But where I really get into trouble is when I focus on other people’s needs, rather than focusing on my stuff first. I say yes, when I should say no. I’m overextending myself. If someone asks for help, I think, ‘That’s easy.’ However, I end up getting roped in and volunteering for more tasks, without fully understanding what is required initially. And that’s when a day turns into weeks – or months – and suddenly I wonder how I ended up with no time for my stuff, and whether anyone even values my worth. Me included.
When this happens, I don’t meet my self-imposed deadlines, and I lose all the momentum I had for my novel. I’ll learn eventually to say no.
7. Hiring someone else to write my blurb/copy.
No one knows your book like you do. This can be a benefit – and a curse – when writing the blurb or writing marketing copy. But writing blurbs and copy is a completely different mindset than writing fiction. You are summarising your book into 200 words – or fewer. Then, it needs to be compelling enough for people to decide, right there and then, to buy the book.
Of course, you can hire someone to do this for you. I’ve done this. It was the biggest waste of $300 I’ve ever spent.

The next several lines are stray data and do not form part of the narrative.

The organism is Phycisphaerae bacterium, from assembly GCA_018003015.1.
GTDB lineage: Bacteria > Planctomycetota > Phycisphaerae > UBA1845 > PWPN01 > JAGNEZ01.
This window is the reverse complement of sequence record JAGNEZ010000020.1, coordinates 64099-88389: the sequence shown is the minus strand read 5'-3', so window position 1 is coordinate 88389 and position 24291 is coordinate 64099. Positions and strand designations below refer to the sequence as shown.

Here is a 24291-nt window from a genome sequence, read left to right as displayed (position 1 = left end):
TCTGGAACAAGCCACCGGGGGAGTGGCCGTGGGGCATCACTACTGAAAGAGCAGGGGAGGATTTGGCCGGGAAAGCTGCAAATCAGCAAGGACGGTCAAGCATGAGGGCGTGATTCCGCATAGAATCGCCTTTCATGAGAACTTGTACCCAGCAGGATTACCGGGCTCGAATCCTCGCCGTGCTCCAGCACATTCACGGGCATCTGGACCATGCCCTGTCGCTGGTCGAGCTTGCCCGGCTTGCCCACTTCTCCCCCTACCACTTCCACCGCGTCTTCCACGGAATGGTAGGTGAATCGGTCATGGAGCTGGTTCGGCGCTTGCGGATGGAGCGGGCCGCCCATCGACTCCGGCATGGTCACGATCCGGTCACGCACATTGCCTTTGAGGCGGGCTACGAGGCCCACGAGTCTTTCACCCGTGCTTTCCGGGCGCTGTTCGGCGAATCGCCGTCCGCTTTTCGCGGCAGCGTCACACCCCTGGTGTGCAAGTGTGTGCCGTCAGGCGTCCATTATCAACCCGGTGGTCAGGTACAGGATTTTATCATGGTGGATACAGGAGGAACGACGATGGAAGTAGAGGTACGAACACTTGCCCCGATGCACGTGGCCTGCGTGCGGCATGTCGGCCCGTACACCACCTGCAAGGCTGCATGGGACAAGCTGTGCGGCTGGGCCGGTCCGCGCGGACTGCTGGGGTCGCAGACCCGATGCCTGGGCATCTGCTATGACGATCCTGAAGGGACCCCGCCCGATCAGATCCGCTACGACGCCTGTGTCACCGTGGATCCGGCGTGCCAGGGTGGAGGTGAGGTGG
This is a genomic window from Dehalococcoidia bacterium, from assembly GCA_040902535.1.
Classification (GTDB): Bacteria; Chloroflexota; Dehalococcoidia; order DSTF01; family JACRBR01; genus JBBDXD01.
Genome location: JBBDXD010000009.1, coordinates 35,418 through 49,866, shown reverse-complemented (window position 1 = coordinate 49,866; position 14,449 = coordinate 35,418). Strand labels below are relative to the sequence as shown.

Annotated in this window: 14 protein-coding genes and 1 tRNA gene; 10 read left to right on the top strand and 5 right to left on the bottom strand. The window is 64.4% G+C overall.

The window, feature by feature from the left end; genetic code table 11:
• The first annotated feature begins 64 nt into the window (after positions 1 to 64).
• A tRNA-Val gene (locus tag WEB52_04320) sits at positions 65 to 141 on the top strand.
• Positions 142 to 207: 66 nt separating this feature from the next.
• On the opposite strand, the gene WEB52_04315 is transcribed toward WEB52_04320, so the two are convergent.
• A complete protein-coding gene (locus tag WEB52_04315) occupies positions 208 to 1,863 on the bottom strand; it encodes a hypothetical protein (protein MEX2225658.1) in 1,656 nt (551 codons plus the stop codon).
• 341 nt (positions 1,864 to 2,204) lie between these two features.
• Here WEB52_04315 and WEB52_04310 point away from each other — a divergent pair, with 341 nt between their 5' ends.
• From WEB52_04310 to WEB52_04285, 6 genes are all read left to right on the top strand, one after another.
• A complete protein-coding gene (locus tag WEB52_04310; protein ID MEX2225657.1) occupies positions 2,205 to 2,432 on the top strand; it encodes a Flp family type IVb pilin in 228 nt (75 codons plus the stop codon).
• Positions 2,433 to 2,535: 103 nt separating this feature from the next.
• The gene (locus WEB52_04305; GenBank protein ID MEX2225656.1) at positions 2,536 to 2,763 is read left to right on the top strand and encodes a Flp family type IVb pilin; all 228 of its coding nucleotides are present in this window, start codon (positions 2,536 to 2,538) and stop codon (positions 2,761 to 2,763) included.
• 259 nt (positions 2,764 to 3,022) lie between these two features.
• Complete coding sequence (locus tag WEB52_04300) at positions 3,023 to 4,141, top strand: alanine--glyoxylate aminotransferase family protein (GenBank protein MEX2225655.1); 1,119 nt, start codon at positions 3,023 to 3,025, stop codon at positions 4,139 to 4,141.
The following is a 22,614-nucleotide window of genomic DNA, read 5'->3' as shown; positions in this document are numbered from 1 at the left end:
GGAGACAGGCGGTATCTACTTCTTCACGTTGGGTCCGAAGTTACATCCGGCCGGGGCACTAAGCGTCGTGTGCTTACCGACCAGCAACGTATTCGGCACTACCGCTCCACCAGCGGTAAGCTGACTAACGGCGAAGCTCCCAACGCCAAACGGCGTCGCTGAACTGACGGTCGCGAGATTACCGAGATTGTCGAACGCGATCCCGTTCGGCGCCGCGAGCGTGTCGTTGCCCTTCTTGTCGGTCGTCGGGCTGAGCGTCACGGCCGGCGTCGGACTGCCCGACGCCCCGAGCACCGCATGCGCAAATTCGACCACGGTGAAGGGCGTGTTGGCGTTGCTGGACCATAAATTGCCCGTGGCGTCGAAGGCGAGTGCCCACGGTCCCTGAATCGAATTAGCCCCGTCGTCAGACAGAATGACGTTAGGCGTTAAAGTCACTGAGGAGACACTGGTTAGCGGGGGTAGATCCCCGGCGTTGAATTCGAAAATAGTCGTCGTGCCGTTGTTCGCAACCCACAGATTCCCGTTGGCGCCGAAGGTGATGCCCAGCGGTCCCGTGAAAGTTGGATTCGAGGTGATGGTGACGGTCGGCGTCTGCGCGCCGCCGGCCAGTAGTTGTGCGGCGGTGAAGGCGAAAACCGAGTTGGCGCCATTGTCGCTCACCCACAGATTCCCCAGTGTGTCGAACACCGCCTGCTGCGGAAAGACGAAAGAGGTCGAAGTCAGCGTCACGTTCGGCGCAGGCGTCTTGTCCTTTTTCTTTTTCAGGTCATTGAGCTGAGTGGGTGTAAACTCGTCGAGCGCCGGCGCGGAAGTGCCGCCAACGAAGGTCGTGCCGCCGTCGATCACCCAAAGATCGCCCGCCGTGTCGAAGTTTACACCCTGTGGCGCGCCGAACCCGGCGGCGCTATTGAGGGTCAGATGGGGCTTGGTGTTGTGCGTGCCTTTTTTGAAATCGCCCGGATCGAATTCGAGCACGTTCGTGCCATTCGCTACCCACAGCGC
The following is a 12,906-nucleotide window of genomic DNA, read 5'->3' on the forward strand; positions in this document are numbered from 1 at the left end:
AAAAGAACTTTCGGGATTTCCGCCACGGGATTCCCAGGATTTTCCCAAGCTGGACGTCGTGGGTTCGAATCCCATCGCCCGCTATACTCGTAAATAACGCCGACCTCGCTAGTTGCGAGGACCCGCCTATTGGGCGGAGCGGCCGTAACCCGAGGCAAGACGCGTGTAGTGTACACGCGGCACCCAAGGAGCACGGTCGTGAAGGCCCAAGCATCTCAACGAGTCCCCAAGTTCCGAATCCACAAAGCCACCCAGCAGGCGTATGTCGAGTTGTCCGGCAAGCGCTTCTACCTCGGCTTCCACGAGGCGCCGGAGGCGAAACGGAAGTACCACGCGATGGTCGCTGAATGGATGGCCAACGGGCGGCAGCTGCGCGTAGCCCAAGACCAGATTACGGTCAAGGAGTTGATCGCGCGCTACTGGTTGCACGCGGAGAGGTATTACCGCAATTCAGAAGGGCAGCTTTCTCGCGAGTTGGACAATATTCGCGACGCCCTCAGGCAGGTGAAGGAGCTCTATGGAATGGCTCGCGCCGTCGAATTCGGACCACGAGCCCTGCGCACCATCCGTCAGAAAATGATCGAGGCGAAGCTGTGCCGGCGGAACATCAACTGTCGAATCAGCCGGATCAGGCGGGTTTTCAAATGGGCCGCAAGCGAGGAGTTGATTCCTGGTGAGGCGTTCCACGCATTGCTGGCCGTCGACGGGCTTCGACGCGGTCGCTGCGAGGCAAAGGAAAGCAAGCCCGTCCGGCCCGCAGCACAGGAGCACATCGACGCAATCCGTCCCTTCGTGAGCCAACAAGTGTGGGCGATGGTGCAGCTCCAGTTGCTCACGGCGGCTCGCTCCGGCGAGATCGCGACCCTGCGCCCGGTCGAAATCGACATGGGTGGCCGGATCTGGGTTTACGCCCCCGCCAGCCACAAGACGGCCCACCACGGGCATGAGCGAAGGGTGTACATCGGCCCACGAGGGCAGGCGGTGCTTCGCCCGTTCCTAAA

Why? Because they didn’t even read the book AND I had to fill out a multiple-page questionnaire that equated to Cliff Notes. I could have spent that time doing more research looking at comparative books. And I ended up doing that, after the fact, and rewrote the copy. Mainly because it was so out of line and so cheesy, it was laughable.
I know this next comment is going to be controversial, but I have found ChatGPT to be great for writing copy and blurbs. Sudowrite is better. Like everything, you need to use AI as a tool. It’s not a ‘write this for me’ and it spits out the perfect solution. Start with a line or two. Play with it. Try different ways to phrase what you want to say. Kick things back. Ask another way. Once you have something you’re happy with, try a few more lines. In the end, you will have something you’re happy with.
Your time is your investment. And best of all, as a self-published author, you can always change the blurb if it doesn’t work! It’s called taking control. LOL.
8. Not tracking my progress.
When people ask for my advice as an author, the first thing I want to know is whether they are publishing as a career, or as a hobby. Their answer dictates mine. One of the biggest mistakes I made when I started my career as an author was not tracking my progress from the day I started my business.